By Julia Fioretti
BRUSSELS (Reuters) - International flights in and out of the European Union could be exempted from emissions limits for at least another four years to give the United Nations time to implement a global system to curb pollution from planes.
The EU proposed extending the exemption, which was set to end at the start of 2017, on Friday to avoid a repeat of tensions when it tried to include all flights in 2012.
The International Civil Aviation Organization (ICAO) clinched a deal on a global market-based measure for offsetting airline emissions in October, but it will not be mandatory until 2027, prompting criticism from environmental campaigners.
Airlines strongly backed the ICAO deal as they want to avoid a patchwork of national and regional schemes.
But it was seen as not being ambitious enough by the European Parliament, which along with member states, will have to approve the EU exemption proposal.
This foresees an indefinite extension of the so-called "stop the clock" provision exempting airlines from surrendering carbon allowances for flights into and out of the bloc.
It will be reviewed by the European Commission as details on the implementation of the UN scheme become clear and before it takes effect in 2021.
The fate of the emissions trading system (ETS) covering flights within Europe will also be assessed in the review, EU officials said, adding that all options were on the table, including dismantling it once the global system is in place to avoid double counting for flights within the bloc.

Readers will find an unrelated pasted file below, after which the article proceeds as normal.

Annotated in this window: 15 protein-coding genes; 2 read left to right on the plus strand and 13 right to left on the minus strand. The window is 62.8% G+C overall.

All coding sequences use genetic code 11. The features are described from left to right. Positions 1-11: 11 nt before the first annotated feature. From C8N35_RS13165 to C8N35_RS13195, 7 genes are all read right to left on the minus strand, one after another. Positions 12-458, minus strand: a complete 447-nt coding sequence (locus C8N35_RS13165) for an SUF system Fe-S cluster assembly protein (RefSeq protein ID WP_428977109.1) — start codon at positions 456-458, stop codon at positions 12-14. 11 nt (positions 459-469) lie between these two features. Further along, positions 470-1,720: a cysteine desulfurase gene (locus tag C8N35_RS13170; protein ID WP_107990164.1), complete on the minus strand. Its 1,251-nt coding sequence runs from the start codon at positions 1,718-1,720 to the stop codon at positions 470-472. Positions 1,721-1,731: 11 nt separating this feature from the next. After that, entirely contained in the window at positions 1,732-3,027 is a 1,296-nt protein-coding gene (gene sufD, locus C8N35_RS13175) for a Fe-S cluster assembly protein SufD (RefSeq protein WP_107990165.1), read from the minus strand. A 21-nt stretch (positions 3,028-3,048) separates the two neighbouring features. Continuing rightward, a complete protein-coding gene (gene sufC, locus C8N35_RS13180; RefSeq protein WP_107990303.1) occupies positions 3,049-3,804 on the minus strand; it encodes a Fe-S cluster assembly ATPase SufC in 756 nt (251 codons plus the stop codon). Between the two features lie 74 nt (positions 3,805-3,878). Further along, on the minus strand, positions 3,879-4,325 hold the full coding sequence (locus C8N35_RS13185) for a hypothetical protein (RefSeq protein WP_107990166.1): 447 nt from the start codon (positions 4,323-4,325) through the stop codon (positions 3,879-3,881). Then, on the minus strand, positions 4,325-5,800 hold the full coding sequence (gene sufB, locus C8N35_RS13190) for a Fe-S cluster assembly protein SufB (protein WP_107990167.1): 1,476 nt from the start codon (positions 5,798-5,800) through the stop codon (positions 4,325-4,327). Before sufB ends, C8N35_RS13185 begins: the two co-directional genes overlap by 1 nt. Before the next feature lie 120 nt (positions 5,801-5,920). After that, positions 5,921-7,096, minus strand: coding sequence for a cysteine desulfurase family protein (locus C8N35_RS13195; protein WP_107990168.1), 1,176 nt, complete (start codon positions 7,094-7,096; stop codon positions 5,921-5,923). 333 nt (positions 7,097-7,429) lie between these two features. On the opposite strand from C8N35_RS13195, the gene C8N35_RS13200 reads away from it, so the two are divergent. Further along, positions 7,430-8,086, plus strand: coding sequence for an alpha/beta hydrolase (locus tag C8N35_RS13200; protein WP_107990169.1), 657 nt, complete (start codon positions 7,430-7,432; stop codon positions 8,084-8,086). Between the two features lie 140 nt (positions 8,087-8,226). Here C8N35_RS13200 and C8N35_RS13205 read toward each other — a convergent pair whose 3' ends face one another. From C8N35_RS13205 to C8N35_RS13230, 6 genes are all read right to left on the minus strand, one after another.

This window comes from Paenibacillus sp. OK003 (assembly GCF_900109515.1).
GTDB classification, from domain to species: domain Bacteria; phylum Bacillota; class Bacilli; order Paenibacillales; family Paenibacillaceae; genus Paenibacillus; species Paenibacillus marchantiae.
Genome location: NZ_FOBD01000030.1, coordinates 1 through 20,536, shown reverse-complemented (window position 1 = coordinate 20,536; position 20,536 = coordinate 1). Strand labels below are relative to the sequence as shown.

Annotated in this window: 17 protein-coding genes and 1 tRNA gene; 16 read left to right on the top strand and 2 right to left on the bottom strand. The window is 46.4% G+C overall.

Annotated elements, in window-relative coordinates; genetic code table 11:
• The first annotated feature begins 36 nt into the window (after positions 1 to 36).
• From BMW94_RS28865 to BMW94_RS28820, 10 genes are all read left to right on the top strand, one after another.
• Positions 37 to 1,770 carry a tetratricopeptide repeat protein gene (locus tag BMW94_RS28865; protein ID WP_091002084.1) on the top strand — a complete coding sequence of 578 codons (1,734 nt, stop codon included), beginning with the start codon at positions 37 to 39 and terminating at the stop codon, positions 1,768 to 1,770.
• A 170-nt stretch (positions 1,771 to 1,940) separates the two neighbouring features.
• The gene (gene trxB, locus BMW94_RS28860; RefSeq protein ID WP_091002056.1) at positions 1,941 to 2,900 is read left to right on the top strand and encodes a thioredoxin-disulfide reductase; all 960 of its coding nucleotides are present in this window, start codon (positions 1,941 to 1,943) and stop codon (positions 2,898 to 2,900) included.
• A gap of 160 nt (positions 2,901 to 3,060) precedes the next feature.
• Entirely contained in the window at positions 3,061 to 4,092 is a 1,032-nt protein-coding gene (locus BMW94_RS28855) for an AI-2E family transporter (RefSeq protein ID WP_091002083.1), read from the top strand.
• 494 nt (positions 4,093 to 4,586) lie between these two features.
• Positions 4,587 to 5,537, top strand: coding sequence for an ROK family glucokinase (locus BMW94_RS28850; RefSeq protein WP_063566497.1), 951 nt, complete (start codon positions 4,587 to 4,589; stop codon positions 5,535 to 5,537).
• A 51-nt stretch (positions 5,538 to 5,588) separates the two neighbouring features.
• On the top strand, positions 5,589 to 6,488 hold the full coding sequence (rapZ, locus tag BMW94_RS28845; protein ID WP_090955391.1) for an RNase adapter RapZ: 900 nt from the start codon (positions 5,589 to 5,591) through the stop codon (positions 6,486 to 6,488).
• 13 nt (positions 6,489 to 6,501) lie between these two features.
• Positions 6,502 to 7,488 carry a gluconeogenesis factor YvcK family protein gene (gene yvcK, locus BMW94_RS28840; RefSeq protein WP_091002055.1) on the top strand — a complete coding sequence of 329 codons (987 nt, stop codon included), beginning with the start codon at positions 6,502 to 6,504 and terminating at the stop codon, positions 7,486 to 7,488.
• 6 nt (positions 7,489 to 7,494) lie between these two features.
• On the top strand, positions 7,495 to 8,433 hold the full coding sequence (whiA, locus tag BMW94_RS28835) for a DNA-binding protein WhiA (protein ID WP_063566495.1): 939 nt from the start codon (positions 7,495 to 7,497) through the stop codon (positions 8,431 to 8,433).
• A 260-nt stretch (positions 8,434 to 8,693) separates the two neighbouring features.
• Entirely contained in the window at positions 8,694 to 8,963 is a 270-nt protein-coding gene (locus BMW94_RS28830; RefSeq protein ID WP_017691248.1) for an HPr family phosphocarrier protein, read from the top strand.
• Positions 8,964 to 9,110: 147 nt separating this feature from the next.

"The European Union is now focused on getting the global scheme up and running. We are serious about achieving carbon neutral growth for aviation worldwide, and we will provide technical support to make it happen," Violeta Bulc, the EU's transport commissioner, said.
The EU had ordered carriers to buy credits for foreign flights under its ETS in 2012 but backtracked when countries said it violated their sovereignty and China threatened to cancel plane orders from Airbus Group.
The ETS is much more stringent than the ICAO deal as emissions are capped at certain levels. The deal reached by ICAO allows carriers to increase emissions without limit as long as they offset them by purchasing carbon credits from designated environmental projects.
Aviation, which produces about 2 percent of carbon dioxide emissions, was excluded from the Paris accord to fight climate change, and environmental groups say the ICAO deal is not compatible with accord's aim to limit temperature increases.
(Editing by Alexander Smith)